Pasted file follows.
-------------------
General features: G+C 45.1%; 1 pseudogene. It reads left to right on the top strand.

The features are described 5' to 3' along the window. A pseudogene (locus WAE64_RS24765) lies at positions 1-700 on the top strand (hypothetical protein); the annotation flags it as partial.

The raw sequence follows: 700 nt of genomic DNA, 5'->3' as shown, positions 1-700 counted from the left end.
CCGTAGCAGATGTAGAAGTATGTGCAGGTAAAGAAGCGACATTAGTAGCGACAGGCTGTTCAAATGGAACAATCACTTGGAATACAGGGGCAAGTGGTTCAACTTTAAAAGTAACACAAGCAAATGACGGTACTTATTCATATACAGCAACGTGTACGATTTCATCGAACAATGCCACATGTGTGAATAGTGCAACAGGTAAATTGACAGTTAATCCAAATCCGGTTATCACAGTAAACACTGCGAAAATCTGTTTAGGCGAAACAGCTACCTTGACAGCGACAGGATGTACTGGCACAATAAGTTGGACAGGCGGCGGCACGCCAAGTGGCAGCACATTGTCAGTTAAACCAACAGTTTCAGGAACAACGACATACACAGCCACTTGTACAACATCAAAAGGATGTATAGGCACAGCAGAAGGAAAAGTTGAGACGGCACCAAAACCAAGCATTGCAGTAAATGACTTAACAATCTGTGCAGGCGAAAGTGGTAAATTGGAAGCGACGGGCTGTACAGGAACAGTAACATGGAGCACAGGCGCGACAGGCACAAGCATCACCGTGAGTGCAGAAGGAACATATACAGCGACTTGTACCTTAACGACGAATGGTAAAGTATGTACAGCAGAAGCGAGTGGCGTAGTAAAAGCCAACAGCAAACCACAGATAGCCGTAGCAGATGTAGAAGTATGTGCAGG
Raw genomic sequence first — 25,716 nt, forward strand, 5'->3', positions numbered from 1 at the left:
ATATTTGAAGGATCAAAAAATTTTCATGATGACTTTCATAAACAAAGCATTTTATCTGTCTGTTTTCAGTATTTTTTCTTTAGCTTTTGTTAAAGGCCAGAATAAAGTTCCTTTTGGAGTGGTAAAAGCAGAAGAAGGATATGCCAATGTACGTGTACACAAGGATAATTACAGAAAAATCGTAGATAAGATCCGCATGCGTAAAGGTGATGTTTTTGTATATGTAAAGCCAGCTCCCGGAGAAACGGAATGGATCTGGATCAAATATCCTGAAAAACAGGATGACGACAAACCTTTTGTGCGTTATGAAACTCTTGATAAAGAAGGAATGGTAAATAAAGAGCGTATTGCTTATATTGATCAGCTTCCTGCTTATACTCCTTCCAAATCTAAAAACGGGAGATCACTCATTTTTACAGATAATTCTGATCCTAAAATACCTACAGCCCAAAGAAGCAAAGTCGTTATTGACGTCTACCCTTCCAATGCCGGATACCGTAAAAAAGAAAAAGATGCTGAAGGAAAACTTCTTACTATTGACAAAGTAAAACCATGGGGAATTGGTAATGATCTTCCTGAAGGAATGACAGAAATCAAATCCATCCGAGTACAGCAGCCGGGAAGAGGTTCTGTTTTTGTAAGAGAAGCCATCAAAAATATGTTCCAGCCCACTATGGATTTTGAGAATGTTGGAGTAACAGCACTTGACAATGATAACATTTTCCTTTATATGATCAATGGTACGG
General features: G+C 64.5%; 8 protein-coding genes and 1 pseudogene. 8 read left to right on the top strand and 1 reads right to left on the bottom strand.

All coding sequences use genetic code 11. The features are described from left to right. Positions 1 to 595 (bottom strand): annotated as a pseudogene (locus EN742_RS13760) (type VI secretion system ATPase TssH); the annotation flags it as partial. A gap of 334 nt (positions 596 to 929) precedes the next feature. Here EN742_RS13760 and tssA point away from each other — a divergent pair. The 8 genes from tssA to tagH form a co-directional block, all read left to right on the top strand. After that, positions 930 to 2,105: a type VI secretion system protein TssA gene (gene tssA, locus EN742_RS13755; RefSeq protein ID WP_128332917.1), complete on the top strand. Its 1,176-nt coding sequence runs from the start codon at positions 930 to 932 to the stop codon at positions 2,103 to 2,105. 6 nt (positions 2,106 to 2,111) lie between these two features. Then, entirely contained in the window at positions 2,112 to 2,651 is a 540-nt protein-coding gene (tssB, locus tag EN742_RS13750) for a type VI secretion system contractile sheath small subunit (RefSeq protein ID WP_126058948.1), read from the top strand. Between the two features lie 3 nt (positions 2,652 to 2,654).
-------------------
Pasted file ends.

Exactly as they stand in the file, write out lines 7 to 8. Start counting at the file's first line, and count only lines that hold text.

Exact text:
General features: G+C 64.5%; 8 protein-coding genes and 1 pseudogene. 8 read left to right on the top strand and 1 reads right to left on the bottom strand.

All coding sequences use genetic code 11. The features are described from left to right. Positions 1 to 595 (bottom strand): annotated as a pseudogene (locus EN742_RS13760) (type VI secretion system ATPase TssH); the annotation flags it as partial. A gap of 334 nt (positions 596 to 929) precedes the next feature. Here EN742_RS13760 and tssA point away from each other — a divergent pair. The 8 genes from tssA to tagH form a co-directional block, all read left to right on the top strand. After that, positions 930 to 2,105: a type VI secretion system protein TssA gene (gene tssA, locus EN742_RS13755; RefSeq protein ID WP_128332917.1), complete on the top strand. Its 1,176-nt coding sequence runs from the start codon at positions 930 to 932 to the stop codon at positions 2,103 to 2,105. 6 nt (positions 2,106 to 2,111) lie between these two features. Then, entirely contained in the window at positions 2,112 to 2,651 is a 540-nt protein-coding gene (tssB, locus tag EN742_RS13750) for a type VI secretion system contractile sheath small subunit (RefSeq protein ID WP_126058948.1), read from the top strand. Between the two features lie 3 nt (positions 2,652 to 2,654).